Insurance is one of the largest industries in the world, generating over $5 trillion in premiums each year. But it's also a highly fragmented industry. In fact, many of today's leaders have been around for a century or longer, and none has more than 4% market share. Moreover, these titanic enterprises were built on old technologies, meaning they weren't designed for state-of-the-art data science.

But Lemonade (LMND -0.56%) was built for big data. Here's why this stock could grow tenfold over the next decade.

Investor looking at upward trending chart.

Image source: Getty Images

Lemonade's market opportunity

Lemonade is an AI-powered insurance company. Its digital-first, mobile-friendly platform currently offers homeowners, renters, pet, and term life policies across the United States, France, Germany, and the Netherlands. And recently, the company announced Lemonade Car, an auto insurance product slated to launch in the near future.

Collectively, management puts Lemonade's market opportunity at over $400 billion, and $300 billion of that figure comes from Lemonade Car. That means this new product could be a significant catalyst in the years ahead.

Lemonade's advantages

Lemonade has two key advantages, and the first relates to data. Case in point: Legacy insurance companies ask 20 to 50 questions on a typical homeowners policy form, meaning they collect 20 to 50 data points. By comparison, Lemonade's digital platform surfaces 1,700 details, and the application process takes just two minutes.

How is that possible? Lemonade uses AI chatbots to engage consumers, and its platform was designed for types of data that legacy systems can't capture. For instance, in addition to the standard questions, Lemonade also collects details like time of day, type of device, and length of time spent on the application. Using these clues, the company can predict risk by making correlations between seemingly unrelated data points.

Ultimately, this advantage should allow Lemonade to underwrite policies and detect fraud more effectively than its rivals. Put another way, its loss ratio (i.e. the percentage of premiums paid out in claims) should be lower than average, meaning the company should keep more cash. That, in turn, should drive lower prices for consumers.

Lemonade's second advantage is its unique business model. The bottom line is black and white for traditional insurers: Collect premiums and pay claims and expenses, and anything left over is profit. Of course, that creates a conflict of interest, as there is an incentive to deny claims.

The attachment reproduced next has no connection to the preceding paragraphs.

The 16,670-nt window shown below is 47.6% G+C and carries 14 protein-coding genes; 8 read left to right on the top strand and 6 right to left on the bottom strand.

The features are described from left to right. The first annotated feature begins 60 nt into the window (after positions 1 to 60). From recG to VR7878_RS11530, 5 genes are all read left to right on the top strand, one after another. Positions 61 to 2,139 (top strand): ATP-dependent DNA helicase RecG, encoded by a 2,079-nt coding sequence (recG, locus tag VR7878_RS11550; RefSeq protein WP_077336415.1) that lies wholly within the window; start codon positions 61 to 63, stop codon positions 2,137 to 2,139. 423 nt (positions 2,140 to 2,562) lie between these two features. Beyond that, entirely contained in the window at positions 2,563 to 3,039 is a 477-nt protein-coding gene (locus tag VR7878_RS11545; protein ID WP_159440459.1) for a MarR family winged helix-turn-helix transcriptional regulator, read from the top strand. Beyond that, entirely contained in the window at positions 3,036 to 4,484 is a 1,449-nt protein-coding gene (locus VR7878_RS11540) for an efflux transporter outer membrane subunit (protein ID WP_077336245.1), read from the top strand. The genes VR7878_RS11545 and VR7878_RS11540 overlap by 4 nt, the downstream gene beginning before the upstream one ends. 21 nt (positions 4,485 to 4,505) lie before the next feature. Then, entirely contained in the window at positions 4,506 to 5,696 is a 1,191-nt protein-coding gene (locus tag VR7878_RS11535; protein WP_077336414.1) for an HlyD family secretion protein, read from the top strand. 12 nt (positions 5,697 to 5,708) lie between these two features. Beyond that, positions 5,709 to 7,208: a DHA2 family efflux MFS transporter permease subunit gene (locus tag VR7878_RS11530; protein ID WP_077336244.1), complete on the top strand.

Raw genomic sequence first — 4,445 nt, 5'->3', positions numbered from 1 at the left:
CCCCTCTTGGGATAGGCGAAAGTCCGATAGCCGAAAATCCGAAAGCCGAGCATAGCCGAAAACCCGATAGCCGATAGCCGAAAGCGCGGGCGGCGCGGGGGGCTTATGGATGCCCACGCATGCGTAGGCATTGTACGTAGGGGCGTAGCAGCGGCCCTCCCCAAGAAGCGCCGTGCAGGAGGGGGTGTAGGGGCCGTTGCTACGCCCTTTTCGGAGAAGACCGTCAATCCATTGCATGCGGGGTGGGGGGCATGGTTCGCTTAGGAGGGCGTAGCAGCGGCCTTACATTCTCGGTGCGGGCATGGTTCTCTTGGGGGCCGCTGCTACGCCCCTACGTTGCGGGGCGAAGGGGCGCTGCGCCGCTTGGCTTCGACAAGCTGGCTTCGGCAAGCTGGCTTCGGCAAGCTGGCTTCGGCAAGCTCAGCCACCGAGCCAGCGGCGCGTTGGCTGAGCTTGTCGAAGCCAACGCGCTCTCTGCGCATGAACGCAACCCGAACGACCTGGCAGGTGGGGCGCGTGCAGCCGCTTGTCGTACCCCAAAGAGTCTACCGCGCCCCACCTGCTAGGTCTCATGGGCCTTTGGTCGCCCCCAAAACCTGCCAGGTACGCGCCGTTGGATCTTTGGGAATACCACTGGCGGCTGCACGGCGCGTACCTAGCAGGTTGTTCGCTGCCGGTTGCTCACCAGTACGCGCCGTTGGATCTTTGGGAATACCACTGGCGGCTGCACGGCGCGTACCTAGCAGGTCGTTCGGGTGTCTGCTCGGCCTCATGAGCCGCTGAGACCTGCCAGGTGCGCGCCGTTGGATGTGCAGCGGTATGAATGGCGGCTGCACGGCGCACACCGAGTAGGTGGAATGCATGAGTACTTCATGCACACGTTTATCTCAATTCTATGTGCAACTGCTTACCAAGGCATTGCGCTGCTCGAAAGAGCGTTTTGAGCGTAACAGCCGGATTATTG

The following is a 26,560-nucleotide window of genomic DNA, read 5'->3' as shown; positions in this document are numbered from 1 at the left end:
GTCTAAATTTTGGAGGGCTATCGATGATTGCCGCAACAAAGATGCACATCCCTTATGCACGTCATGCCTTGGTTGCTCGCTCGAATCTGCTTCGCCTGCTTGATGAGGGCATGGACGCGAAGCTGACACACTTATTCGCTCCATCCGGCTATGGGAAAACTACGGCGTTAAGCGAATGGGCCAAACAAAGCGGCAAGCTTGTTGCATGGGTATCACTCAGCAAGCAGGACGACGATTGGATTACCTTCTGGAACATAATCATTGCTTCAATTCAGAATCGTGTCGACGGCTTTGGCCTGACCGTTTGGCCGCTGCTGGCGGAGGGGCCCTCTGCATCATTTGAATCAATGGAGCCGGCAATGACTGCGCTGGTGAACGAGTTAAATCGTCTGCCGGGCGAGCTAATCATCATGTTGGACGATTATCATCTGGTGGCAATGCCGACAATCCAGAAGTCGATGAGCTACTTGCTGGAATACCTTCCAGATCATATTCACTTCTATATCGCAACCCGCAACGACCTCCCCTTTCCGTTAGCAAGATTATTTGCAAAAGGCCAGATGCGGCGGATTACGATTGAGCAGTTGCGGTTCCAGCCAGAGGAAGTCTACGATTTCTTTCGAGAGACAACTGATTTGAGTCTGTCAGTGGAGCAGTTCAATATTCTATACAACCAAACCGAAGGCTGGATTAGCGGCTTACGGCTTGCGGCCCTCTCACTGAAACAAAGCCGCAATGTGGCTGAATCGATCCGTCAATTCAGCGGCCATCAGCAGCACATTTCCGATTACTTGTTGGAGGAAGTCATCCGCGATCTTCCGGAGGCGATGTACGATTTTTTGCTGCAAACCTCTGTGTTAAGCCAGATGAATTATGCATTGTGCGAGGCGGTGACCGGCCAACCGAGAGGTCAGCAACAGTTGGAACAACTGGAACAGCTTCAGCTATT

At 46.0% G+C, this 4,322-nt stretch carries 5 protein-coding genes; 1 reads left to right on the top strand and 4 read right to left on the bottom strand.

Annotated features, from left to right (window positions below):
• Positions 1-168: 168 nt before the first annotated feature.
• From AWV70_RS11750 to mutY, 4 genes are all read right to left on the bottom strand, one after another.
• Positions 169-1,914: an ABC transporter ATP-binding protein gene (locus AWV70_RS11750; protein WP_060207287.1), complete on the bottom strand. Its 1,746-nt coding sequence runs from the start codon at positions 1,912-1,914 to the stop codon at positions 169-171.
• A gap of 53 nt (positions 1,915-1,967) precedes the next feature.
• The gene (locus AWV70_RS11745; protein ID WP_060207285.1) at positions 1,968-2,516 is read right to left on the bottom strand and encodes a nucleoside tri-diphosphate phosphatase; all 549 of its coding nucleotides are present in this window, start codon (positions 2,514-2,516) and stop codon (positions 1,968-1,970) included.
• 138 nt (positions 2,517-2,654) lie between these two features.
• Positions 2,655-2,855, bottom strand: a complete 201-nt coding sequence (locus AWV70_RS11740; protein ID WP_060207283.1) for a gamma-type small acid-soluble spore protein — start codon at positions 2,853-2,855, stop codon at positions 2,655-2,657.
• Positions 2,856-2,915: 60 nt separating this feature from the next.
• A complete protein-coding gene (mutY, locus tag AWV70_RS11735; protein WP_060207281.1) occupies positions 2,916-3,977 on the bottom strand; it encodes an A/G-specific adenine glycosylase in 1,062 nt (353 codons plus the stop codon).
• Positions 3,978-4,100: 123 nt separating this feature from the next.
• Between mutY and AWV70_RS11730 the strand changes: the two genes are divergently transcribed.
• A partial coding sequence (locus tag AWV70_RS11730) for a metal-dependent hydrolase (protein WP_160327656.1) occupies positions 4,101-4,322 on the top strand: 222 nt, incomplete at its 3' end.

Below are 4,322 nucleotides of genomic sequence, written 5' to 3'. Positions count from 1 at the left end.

To solve this problem, Lemonade takes a fixed-fee approach. In a nutshell, it keeps 25% of premiums, then uses the rest to cover claims and expenses. And if anything is left over, Lemonade donates the money to charity. That means the company doesn't benefit from denying claims, at least not to the same extent as legacy insurance providers. Put another way, Lemonade's values are better aligned with those of its clients.

Lemonade's financial performance

It's still early, but Lemonade's financial performance shows promise. Its gross loss ratio dropped from 113% in 2018 to 71% in 2020, though it did spike to 121% in Q1 2021. However, that was due entirely to winter storm Uri in Texas, a market where Lemonade's business has historically been highly concentrated. On the bright side, the company is diversifying a little more each year.

More importantly, if you exclude the impact of those catastrophic losses, Lemonade's loss ratio would have been 71% last quarter -- roughly 11 percentage points lower than the industry average. That suggests that Lemonade's AI-powered platform is indeed more efficient than legacy systems.

More importantly, consumers love Lemonade. According to a report from Clearsurance, Lemonade is the most highly rated provider of homeowners and renters policies, and I think the company can take the top spot in the auto category after the launch of Lemonade Car.

Not surprisingly, Lemonade's ability to delight consumers has translated into significant demand, as evidenced by the company's rapid growth.


Q1 2019 (TTM)

Q1 2021 (TTM)






Gross profit

$4.4 million

$22.1 million


Data source: Lemonade SEC filings. TTM = trailing-12-months. CAGR = compound annual growth rate.

Looking ahead, Lemonade certainly faces some tough competition, and the stock currently trades at a very pricey 55 times sales. But disruptive tech companies often face similar situations, and none of those hurdles are insurmountable.

More to the point, Lemonade is building its business around big data, and I believe that will give the company a sustainable advantage. That should help Lemonade capture a good chunk of its enormous market opportunity. That's why this growth stock could grow tenfold by 2031.